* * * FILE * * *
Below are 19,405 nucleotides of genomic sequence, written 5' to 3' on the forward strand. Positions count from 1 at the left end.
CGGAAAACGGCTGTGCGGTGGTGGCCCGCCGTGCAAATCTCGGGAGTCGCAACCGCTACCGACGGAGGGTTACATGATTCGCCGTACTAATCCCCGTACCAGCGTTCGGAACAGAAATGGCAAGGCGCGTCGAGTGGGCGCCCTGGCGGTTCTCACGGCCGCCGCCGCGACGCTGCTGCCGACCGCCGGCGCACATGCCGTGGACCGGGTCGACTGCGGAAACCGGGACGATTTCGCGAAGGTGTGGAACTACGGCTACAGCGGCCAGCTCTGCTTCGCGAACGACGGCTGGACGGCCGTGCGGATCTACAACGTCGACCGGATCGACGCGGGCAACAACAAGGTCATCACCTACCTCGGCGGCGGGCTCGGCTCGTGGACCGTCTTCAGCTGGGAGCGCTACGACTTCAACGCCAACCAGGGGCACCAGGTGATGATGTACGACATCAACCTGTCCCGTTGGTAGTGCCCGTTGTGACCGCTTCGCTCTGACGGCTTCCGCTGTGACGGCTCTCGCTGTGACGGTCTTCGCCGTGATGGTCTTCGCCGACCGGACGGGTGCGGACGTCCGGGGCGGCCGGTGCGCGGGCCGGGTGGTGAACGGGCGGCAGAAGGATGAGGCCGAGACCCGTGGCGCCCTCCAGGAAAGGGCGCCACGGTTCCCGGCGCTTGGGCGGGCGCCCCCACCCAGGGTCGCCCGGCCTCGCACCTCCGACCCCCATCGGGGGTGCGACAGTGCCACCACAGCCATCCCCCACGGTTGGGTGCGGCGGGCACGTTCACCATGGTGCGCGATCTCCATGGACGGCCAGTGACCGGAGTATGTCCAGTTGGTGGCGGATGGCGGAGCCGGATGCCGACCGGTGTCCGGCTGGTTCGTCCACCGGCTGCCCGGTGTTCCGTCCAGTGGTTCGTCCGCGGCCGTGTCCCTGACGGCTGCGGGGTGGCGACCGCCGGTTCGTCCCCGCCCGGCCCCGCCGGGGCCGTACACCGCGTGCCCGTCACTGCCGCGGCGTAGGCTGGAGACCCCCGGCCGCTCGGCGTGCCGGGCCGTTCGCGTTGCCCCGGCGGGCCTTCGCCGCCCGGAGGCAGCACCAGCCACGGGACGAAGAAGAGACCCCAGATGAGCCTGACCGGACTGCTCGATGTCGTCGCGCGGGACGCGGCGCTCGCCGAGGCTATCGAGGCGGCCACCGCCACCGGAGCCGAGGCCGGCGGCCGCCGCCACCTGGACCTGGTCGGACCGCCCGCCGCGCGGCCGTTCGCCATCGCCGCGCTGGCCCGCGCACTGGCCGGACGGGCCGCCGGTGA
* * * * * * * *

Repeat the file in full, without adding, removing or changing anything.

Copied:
Below are 19,405 nucleotides of genomic sequence, written 5' to 3' on the forward strand. Positions count from 1 at the left end.
CGGAAAACGGCTGTGCGGTGGTGGCCCGCCGTGCAAATCTCGGGAGTCGCAACCGCTACCGACGGAGGGTTACATGATTCGCCGTACTAATCCCCGTACCAGCGTTCGGAACAGAAATGGCAAGGCGCGTCGAGTGGGCGCCCTGGCGGTTCTCACGGCCGCCGCCGCGACGCTGCTGCCGACCGCCGGCGCACATGCCGTGGACCGGGTCGACTGCGGAAACCGGGACGATTTCGCGAAGGTGTGGAACTACGGCTACAGCGGCCAGCTCTGCTTCGCGAACGACGGCTGGACGGCCGTGCGGATCTACAACGTCGACCGGATCGACGCGGGCAACAACAAGGTCATCACCTACCTCGGCGGCGGGCTCGGCTCGTGGACCGTCTTCAGCTGGGAGCGCTACGACTTCAACGCCAACCAGGGGCACCAGGTGATGATGTACGACATCAACCTGTCCCGTTGGTAGTGCCCGTTGTGACCGCTTCGCTCTGACGGCTTCCGCTGTGACGGCTCTCGCTGTGACGGTCTTCGCCGTGATGGTCTTCGCCGACCGGACGGGTGCGGACGTCCGGGGCGGCCGGTGCGCGGGCCGGGTGGTGAACGGGCGGCAGAAGGATGAGGCCGAGACCCGTGGCGCCCTCCAGGAAAGGGCGCCACGGTTCCCGGCGCTTGGGCGGGCGCCCCCACCCAGGGTCGCCCGGCCTCGCACCTCCGACCCCCATCGGGGGTGCGACAGTGCCACCACAGCCATCCCCCACGGTTGGGTGCGGCGGGCACGTTCACCATGGTGCGCGATCTCCATGGACGGCCAGTGACCGGAGTATGTCCAGTTGGTGGCGGATGGCGGAGCCGGATGCCGACCGGTGTCCGGCTGGTTCGTCCACCGGCTGCCCGGTGTTCCGTCCAGTGGTTCGTCCGCGGCCGTGTCCCTGACGGCTGCGGGGTGGCGACCGCCGGTTCGTCCCCGCCCGGCCCCGCCGGGGCCGTACACCGCGTGCCCGTCACTGCCGCGGCGTAGGCTGGAGACCCCCGGCCGCTCGGCGTGCCGGGCCGTTCGCGTTGCCCCGGCGGGCCTTCGCCGCCCGGAGGCAGCACCAGCCACGGGACGAAGAAGAGACCCCAGATGAGCCTGACCGGACTGCTCGATGTCGTCGCGCGGGACGCGGCGCTCGCCGAGGCTATCGAGGCGGCCACCGCCACCGGAGCCGAGGCCGGCGGCCGCCGCCACCTGGACCTGGTCGGACCGCCCGCCGCGCGGCCGTTCGCCATCGCCGCGCTGGCCCGCGCACTGGCCGGACGGGCCGCCGGTGA